Station four is called the Bumper Ring. A pneumatic pick and place is used to assemble bumper rings and place them onto the upper housing. Illinois Tool Works, Inc. advised on the design of the Gravitron’s plastic bumper ring.
The fifth station is where the upper and lower housings are sonically welded. Up to this point they were loose. In the sixth station, the Gravitron top becomes personalized. The buyer’s name, date and the museum’s name are laser etched onto the top in a matter of milliseconds.
At station seven, called the Repositioning Station, a rotary flip station picks the Gravitron from its traveling pallet, flips it right side up and places the top back into its nest on the traveling pallet.
The eighth station is called Tip Placement. At this point the final piece of the Gravitron is assembled. The tip is the component that allows the Gravitron to spin on its pedestal. Random colored plastic tips approach a servo-driven pick and place equipped with vision to sort the colored tips into buffer tracks where they are later inserted into the Gravitron by another servo pick and place.
At the ninth station, guests have reached the bottom of the ‘‘U’‘ of the assembly line. At this station, the tip is sonically welded to the top of the Gravitron’s upper housing.
Like any reliable manufacturing line, in-process verification is required. The 10th station is accordingly named Quality Control. A burst of air is blown into the center hub of each Gravitron causing its gears to spin. An optical sensor detects if the top is spinning. A computer screen tells the on-looking viewer ‘‘pass’‘ or ‘‘fail’‘.
The 11th station is called Accessories. As mentioned earlier, the Gravitron comes with a ripcord and a pedestal. At this station, the FANUC LR Mate 200iB robot, equipped with a very unique gripper designed and built by Cox Automation, picks a Gravitron from the traveling pallet together with its two accessories, and prepares the three items for packaging.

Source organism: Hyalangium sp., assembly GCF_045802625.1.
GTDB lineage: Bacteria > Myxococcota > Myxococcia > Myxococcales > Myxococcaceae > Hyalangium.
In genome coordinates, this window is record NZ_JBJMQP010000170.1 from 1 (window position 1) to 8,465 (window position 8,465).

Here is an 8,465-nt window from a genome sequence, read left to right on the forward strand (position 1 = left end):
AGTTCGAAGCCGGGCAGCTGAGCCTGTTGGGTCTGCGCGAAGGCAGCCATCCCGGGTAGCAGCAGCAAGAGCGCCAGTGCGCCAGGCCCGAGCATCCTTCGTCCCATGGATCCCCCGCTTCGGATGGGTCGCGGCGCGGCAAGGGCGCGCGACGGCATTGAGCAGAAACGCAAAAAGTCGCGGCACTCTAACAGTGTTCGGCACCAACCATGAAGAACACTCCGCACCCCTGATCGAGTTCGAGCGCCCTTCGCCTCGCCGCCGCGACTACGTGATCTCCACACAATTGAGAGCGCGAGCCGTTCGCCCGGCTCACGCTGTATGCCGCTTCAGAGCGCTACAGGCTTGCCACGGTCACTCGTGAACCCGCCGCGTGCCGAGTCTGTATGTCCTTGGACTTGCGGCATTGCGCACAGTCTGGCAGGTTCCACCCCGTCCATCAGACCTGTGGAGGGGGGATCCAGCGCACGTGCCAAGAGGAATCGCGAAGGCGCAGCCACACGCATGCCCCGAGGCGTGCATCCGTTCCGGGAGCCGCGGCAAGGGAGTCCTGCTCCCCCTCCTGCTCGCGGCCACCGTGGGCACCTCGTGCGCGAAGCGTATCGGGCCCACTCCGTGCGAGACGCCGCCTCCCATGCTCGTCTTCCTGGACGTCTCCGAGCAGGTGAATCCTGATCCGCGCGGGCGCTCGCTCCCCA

At the 12th station, the clear blister pack with the Gravitron top and its components is assembled and palletized to a storage area by another FANUC LR Mate 200iB robot. The packages are then ready to be picked from storage and dispensed to the waiting buyer at station 13.
CIM Line Stays Busy
The CIM line is programmed to stay busy even when orders for building custom tops slow down. Gravitron tops continue to be assembled; however, those that are not purchased are not welded together, and are disassembled by hard automation. Parts of the top are separated into plastic bins for recycling back into the system. The bins are transferred back into the ASRS system using a two-story servo elevator and the FANUC M-16iB Toploader.
The FANUC M-16iB Toploader robot is used to retrieve and pick one of many stored bins along the 50’ long mezzanine high above the CIM system. Each bin contains the raw materials that are used to assemble the tops. The robot picks the bins from the storage area using a custom robot gripper and empties the contents over chutes that transport the raw materials to the various assembly stations at floor level.
Exhibit Showcases Modern Manufacturing
The ToyMaker 3000 exhibit at the Museum of Science and Industry in Chicago represents an automation project that rivals any CIM line in the world. It not only demonstrates the latest achievements in manufacturing, it allows visitors to experience the high standards of today’s world-class manufacturers. Most importantly, it helps young people better understand the types of skills and benefits that make up the very fabric of today’s computer driven manufacturing environment.
‘‘With the constant action, bright colors, and ‘whizzing’ sound of the robots accomplishing their tasks, ToyMaker 3000 illustrates manufacturing’s important clean, smart and safe role in the 21st century and beyond,’‘ said Ed McDonald, director of exhibits projects. ‘‘Throughout the exhibit, guests learn that the future of manufacturing technology has created a need for numerous ancillary jobs and skills.’‘